To state that question is to provide the answer. And that is why the Independent Counsel Act was passed C to avoid such a dilemma.
These decisions are fully in accord with the principles expressed in the Nixon case, in which the Supreme Court stated:
That, I think, is a key point, maybe even the crucial point, to keep in mind in considering whether the Independent Counsel is too independent.
The President, his Cabinet members, and all other persons occupying federal offices serve the United States, not the other way around.
As one Court of Appeals noted, misconduct by officials is not official misconduct C it is an offense against the United States that officers of the United States must, when appropriate, prosecute.
However, when the misbehaving persons occupy, or are close to, the offices that they are supposed to prosecute C human nature being what it is C there is no way to avoid the lingering suspicion that justice is not fully served. It is for these reasons that I conclude that the Independent Counsel is not too independent, but rather the independence is a necessary component of the institution C one that has proved its worth, notwithstanding the controversy that inevitably follows, surrounds, and engulfs it.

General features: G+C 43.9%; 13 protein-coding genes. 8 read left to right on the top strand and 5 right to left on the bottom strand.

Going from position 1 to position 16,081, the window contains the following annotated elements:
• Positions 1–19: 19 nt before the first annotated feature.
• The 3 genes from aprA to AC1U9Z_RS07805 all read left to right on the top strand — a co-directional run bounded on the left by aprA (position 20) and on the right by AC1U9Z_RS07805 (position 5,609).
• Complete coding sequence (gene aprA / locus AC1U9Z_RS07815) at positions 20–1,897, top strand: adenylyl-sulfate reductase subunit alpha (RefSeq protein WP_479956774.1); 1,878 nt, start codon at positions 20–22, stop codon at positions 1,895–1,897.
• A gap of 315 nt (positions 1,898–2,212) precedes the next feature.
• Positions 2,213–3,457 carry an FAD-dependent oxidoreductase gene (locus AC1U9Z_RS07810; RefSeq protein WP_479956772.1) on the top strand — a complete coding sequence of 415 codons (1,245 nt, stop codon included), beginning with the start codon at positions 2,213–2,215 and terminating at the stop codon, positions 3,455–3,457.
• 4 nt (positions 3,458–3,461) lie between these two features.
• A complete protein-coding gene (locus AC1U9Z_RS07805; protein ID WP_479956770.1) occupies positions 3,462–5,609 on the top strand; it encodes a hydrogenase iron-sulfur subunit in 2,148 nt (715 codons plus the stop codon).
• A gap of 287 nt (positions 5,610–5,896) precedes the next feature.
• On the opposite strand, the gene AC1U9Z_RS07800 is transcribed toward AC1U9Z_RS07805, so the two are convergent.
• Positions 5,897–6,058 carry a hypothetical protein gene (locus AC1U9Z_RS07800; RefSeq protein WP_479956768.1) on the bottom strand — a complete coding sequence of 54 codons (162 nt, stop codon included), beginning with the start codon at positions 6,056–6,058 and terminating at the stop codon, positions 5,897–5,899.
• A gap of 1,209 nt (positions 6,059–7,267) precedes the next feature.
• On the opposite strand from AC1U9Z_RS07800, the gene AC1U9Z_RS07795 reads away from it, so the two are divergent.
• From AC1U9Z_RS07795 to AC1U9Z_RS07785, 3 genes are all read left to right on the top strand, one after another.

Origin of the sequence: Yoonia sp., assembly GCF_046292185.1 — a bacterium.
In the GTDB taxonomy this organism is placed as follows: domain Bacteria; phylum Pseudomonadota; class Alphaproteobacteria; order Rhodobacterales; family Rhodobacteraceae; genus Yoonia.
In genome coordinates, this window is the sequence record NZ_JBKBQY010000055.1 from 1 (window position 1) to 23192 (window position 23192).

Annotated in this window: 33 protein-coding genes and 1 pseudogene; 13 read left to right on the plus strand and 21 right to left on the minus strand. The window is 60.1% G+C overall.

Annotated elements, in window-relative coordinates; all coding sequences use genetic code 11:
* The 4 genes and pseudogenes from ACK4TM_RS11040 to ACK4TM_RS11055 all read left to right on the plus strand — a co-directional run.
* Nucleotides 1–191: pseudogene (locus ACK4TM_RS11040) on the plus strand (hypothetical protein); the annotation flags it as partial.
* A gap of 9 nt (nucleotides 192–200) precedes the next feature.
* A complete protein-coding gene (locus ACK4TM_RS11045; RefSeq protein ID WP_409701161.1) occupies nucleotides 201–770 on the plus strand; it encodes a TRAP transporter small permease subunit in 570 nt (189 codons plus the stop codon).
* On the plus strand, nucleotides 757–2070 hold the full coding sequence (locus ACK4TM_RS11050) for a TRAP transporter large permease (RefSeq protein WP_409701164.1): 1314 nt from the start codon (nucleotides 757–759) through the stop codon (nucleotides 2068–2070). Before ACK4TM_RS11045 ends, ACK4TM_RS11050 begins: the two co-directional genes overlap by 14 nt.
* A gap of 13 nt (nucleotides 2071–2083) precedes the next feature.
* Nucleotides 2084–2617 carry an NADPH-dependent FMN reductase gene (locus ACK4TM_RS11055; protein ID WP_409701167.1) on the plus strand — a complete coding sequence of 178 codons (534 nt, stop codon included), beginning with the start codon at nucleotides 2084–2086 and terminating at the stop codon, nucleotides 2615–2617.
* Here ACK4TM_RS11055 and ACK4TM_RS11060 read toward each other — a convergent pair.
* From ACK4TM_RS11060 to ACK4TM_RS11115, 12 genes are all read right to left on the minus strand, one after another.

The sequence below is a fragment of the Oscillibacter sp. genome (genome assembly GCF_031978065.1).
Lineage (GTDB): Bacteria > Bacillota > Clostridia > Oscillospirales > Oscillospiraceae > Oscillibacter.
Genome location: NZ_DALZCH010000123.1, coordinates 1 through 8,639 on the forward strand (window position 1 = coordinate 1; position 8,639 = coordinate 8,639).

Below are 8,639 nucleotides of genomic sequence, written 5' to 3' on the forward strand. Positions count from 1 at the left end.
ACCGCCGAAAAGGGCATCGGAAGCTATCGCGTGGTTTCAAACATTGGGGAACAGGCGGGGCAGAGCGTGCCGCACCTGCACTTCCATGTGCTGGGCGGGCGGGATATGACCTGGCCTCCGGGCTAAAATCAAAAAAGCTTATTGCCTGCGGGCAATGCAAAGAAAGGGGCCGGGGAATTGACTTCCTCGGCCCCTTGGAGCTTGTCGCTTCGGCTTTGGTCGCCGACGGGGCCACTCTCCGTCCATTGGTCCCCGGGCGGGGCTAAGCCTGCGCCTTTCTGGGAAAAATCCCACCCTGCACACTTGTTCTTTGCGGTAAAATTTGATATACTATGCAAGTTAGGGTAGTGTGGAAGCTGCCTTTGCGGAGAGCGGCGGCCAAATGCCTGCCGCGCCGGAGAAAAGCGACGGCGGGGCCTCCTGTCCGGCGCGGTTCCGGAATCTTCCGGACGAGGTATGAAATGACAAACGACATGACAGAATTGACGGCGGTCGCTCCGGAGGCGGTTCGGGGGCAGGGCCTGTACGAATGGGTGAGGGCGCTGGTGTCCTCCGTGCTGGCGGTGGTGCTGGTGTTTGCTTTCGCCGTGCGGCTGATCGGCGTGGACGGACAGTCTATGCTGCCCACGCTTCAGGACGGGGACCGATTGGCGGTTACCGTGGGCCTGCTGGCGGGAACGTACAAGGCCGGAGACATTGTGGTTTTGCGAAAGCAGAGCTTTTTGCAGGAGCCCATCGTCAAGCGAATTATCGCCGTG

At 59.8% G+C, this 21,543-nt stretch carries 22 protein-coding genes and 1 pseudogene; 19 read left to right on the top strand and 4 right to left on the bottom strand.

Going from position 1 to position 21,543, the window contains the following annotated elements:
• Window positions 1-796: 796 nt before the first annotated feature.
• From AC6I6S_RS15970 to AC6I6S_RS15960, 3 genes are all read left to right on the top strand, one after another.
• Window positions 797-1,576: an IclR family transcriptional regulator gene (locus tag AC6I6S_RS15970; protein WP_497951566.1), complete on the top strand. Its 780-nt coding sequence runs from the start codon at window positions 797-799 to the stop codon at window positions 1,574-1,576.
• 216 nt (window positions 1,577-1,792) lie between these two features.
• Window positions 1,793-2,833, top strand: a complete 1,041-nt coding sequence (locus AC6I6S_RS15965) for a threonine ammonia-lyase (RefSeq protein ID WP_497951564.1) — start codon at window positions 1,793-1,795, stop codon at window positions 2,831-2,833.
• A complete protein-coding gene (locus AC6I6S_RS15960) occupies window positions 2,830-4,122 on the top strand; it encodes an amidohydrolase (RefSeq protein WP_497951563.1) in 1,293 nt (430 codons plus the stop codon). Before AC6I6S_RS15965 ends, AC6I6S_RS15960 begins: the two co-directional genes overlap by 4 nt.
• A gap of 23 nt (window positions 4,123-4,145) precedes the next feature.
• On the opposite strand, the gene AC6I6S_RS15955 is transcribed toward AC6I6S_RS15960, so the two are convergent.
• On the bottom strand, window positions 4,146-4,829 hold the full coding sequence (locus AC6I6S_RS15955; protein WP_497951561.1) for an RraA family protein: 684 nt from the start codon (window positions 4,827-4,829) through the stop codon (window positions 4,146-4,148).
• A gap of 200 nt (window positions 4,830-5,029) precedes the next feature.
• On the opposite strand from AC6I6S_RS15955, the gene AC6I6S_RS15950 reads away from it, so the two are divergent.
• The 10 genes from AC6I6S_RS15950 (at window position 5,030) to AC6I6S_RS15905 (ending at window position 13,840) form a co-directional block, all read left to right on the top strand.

I believed this when I took the job, or I wouldn=t have taken it, and I believe it today, or I wouldn=t continue.
All of this and more will become a matter of intense public debate this Spring, as the statute expires June 30, 1998, and Congress considers whether it should be re-enacted.
Unfortunately, its future may have more to do with how the Clinton / Lewinsky / impeachment plays out than with the overall merits of the institution. Certainly, there are various ways one can imagine to modify or restructure the institution of the Independent Counsel, but that=s a question for another time.
As we head now into the question-and-answer portion of the program, I will issue the same warning as Yogi once did:
And that applies particularly to questions about the impeachment trial, which is exclusively Congress= turf, and the best I could do anyway is parrot Yogi=s answer regarding pennant chances C that there=s Aa fifty percent chance it will happen, but a seventy-five percent chance it won=t.@